Monday, July 15, 2013

JK Rowling, Robert Galbraith and the trouble with blind tasting.

The way it was...

Robert Galbraith - or JK Rowling as we should now call "him" - wrote a very good thriller. The sleuth, Cormoran Strike, was, according to critic Mark Billingham, "one of the most unique and compelling detectives I’ve come across in years".  Another reader - Val McDermid, author of  The Wire In The Blood, said the book reminded her why she "fell in love with crime writing in the first place". Online reader reviews were very laudatory too. All of which contributed to sales of 1,500 copies in the three months since publication. Quite respectable for a - supposed - first novel, but hardly spectacular. Today, since the unmasking of Ms Rowling as the author, the same book has become an instant best-seller.

The news story that made the difference between
modest sales and genuine best-sellerdom

I'll bet that the people who buy it today - and even the ones who read it last week, will all be more excited by the experience than when the novel was apparently penned by a "former plain-clothes Royal Military Police investigator".

And that's the flaw of blind tasting, I'm afraid. However delicious the Cru Bourgeois that outscores Chateau Lafite in a blind line-up, and however much cheaper it is, and however likeable the winemaker, most normal people will still be a lot more excited to have a glass of the first growth in their hand than the great-value humbler effort. Maybe Rowling's boy wizard could cook up a way to remedy that human character trait, but I certainly never had much success in doing so in all my years as a competition chairman and critic.

Afterthought: just put yourself in the shoes of a real life Robert Galbraith who's reading about this story today in the certain knowledge that, unless he does something that will gain him Rowling-level celebrity, the chances of improving much on a sale of 2-3,000 copies of his book are not looking very good...

You may care to read a separate recent post which I think has a bearing on this story.

Below: the blind tasting notes - which helped to sell those 1,500 copies...

The Cuckoo's Calling reminds me why I fell in love with crime fiction in the first place (Val McDermid)

One of the most unique and compelling detectives I've come across in years (Mark Billingham)

One of the best crime novels I have ever read (Alex Gray)

Everytime I put this book down, I looked forward to reading more. Gabraith writes at a gentle pace, the pages rich with description and with characters that leap out of them. I loved it. He is a major new talent (Peter James)

Just once in a while a private detective emerges who captures the public imagination in a flash. And here is one who might well do that . . . There is no sign that this is Galbraith's first novel, only that he has a delightful touch for evoking London and capturing a new hero. An auspicious debut (Daily Mail)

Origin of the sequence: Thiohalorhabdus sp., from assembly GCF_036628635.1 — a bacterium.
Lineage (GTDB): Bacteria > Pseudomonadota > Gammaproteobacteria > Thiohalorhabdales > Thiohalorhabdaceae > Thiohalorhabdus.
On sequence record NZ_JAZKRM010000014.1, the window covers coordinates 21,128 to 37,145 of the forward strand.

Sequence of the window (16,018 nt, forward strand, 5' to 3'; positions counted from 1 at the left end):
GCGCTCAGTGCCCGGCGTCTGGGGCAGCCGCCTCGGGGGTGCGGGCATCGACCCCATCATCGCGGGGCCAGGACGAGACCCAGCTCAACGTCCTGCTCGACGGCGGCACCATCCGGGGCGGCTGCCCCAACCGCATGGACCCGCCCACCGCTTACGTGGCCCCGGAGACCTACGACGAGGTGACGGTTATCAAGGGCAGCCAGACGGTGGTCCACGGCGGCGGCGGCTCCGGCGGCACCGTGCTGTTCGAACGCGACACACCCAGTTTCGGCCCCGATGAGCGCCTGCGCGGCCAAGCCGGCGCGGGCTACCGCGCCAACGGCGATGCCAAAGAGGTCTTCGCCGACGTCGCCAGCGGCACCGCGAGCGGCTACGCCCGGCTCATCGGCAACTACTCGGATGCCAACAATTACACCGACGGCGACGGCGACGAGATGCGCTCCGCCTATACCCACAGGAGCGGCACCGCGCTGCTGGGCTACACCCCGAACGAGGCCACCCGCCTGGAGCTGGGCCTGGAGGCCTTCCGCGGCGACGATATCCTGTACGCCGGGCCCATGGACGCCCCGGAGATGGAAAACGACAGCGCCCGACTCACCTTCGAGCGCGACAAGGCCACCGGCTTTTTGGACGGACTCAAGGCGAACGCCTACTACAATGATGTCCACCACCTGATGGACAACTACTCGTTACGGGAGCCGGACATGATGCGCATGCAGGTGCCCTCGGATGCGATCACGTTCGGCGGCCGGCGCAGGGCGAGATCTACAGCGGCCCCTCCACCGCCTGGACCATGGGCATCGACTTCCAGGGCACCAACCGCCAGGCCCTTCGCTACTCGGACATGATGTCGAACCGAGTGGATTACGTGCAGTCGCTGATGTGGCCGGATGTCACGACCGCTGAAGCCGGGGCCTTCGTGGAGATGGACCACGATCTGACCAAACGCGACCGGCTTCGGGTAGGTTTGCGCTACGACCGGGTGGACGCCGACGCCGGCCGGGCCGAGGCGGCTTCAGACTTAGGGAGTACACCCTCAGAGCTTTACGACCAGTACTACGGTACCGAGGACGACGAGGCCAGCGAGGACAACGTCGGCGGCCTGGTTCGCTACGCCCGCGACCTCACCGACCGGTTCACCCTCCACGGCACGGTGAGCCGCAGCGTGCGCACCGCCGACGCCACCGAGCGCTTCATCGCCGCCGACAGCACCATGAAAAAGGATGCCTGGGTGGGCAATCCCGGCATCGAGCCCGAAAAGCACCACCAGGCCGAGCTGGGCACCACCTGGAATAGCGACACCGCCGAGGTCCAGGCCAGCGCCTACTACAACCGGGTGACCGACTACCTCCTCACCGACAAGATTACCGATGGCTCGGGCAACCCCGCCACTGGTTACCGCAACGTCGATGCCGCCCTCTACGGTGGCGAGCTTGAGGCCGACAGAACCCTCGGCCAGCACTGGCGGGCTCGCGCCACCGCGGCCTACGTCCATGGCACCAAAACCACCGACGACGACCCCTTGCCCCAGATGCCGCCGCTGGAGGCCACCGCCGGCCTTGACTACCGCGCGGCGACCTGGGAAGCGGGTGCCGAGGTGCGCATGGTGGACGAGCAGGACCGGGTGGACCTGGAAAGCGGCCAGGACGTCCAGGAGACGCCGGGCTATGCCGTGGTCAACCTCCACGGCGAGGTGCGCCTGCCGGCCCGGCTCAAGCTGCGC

In a rare feat, Galbraith combines a complex and compelling sleuth and an equally well-formed and unlikely assistant with a baffling crime in his stellar debut . . . Readers will hope to see a lot more of this memorable sleuthing team (Publishers Weekly, starred review)

Laden with plenty of twists and distractions, this debut ensures that readers will be puzzled and totally engrossed for quite a spell (Library Journal)

A scintillating debut novel . . . Galbraith delivers sparkling dialogue and a convincing portrayal of the emptiness of wealth and glamour (The Times, Saturday Review)

Utterly compelling . . . a team made in heaven and I can't wait for the next in the series (Saga Magazine)

The detective and his temp-agency assistant are both full and original characters and their debut case is a good, solid mystery (Morning Star)

The plot could have come from an Agatha Christie novel and yet The Cuckoo's Calling is absolutely of today, colourfully written and great fun (Bookoxygen.com)

Galbraith demonstrates superb flair as a mystery writer (Birmingham Post)

This debut is instantly absorbing, featuring a detective facing crumbling circumstances with resolve instead of clich├ęd self-destruction and a lovable sidekick with contagious enthusiasm for detection . . . Kate Atkinson's fans will appreciate his reliance on deduction and observation along with Galbraith's skilled storytelling (Booklist)

The most engaging British detective to emerge so far this year . . . An astonishingly mature debut from Galbraith, it marks the start of a fine crime career (Daily Mail online)



4 comments:

  1. Earlier today I read a comment on a wine blog which was a quote from a young female sommelier: "Wine is nothing without it's story"

    I think the same applies here - people enjoy a book (or a wine) more when they either know and respect the author (winery), or there is a good story behind where the story came from (hope this makes sense)

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    1. I kind of agree Matthew. I'm not sure what story Pinot Grigio needs - any more than basic lager, but it is true of pricier fare. And yes, people like a story, but celebrity stories trump humbler fare...

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  2. The critical comments only serve to show how an excellent author's talent shines through even when read "blind". For wine the differences between individual palates makes this more problematic but let's not overlook that brand image certainly changes perception for fashion items, watches and many other items as well.

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    1. I think we're agreeing on this, Philip. I'll set the "individual palates" question to one side (how does that differ from the individual tastes of literary critics?), but yes, brand image is supreme in most sectors. (Wine being something of an exception)

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